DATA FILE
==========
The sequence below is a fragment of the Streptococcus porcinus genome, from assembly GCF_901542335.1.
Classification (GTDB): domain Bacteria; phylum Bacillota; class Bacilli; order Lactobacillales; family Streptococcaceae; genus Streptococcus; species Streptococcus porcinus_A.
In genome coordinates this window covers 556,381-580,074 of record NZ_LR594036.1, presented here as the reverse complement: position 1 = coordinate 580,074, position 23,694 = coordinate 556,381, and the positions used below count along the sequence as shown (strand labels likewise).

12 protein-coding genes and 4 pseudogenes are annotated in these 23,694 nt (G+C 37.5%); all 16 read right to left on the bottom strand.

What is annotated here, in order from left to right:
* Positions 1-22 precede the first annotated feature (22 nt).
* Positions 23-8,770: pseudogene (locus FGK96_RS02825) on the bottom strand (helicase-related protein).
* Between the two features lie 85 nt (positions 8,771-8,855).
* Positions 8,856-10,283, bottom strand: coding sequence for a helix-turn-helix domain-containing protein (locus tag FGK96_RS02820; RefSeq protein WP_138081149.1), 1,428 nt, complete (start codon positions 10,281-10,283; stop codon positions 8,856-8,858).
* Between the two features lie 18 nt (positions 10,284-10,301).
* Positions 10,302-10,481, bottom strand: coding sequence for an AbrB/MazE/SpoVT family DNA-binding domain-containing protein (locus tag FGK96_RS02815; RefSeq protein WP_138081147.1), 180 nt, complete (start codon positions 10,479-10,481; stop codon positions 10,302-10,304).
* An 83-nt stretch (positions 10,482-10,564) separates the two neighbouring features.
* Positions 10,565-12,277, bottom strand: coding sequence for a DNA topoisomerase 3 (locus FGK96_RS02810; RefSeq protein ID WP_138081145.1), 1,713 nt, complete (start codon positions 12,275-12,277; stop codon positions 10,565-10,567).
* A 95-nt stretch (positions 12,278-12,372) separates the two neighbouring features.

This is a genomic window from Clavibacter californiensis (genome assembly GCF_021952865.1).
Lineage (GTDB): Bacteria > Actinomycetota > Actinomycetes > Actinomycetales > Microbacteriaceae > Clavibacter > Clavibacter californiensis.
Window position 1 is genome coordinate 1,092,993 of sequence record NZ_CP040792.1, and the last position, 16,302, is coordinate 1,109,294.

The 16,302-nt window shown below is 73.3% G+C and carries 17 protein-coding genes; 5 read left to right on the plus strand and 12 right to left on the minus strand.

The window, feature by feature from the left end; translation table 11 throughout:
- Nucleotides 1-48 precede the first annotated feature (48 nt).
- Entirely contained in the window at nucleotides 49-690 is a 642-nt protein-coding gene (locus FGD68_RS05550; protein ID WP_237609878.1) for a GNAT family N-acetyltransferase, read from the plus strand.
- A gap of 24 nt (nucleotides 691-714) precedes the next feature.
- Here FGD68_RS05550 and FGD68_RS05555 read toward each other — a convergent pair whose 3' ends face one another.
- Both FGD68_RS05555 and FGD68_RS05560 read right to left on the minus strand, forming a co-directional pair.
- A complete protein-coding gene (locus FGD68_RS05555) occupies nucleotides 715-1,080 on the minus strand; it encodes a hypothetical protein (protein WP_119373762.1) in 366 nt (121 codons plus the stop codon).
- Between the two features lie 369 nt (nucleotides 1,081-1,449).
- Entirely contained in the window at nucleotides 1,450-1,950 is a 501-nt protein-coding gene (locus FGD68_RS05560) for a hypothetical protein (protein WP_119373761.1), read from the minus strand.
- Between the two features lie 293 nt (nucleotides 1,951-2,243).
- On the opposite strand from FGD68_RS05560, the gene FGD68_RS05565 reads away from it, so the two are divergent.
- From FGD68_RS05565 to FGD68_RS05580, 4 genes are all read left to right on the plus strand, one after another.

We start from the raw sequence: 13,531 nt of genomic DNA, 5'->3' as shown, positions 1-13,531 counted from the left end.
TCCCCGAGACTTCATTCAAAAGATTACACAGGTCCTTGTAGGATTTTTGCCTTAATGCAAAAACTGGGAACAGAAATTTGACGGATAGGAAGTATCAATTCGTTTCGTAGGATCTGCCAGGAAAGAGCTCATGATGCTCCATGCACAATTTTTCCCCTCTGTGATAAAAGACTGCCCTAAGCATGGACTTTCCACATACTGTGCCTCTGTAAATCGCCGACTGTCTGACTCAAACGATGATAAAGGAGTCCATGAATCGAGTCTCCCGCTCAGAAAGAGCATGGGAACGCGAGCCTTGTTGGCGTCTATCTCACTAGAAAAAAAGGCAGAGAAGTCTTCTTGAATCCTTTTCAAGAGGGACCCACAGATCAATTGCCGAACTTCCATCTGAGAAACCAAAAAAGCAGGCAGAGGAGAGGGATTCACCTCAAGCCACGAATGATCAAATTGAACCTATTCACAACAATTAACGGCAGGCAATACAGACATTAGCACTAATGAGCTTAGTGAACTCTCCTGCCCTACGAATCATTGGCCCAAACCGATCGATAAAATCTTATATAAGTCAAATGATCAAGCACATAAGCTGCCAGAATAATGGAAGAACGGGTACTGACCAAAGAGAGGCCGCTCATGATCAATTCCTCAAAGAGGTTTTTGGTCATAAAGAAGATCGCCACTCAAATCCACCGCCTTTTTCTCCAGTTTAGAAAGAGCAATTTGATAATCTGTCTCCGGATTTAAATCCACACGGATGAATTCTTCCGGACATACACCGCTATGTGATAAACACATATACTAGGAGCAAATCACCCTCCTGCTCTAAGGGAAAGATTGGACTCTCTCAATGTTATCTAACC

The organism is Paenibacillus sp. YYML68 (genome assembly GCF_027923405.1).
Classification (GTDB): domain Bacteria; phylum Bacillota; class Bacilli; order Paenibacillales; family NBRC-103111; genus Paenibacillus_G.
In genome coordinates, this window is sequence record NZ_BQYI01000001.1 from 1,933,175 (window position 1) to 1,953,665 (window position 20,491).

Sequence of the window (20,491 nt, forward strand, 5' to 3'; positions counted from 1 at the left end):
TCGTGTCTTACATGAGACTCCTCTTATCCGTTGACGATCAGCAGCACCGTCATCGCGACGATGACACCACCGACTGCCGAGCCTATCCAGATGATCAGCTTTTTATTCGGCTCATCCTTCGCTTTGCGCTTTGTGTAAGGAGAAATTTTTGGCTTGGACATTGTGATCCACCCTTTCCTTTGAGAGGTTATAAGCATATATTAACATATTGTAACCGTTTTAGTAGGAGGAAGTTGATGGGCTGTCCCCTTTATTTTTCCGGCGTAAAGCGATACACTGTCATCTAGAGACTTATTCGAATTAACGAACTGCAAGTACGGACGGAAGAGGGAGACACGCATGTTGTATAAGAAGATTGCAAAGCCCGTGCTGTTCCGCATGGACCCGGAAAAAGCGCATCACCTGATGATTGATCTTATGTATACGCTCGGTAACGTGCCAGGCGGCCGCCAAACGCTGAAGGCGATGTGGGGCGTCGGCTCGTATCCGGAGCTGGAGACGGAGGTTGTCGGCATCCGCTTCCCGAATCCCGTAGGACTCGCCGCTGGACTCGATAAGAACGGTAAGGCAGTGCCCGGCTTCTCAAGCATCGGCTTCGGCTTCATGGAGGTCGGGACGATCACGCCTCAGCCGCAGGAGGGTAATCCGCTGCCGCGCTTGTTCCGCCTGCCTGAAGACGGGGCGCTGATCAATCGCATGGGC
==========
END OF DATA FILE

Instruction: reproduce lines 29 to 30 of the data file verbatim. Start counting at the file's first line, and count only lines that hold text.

- On the opposite strand from FGD68_RS05560, the gene FGD68_RS05565 reads away from it, so the two are divergent.
- From FGD68_RS05565 to FGD68_RS05580, 4 genes are all read left to right on the plus strand, one after another.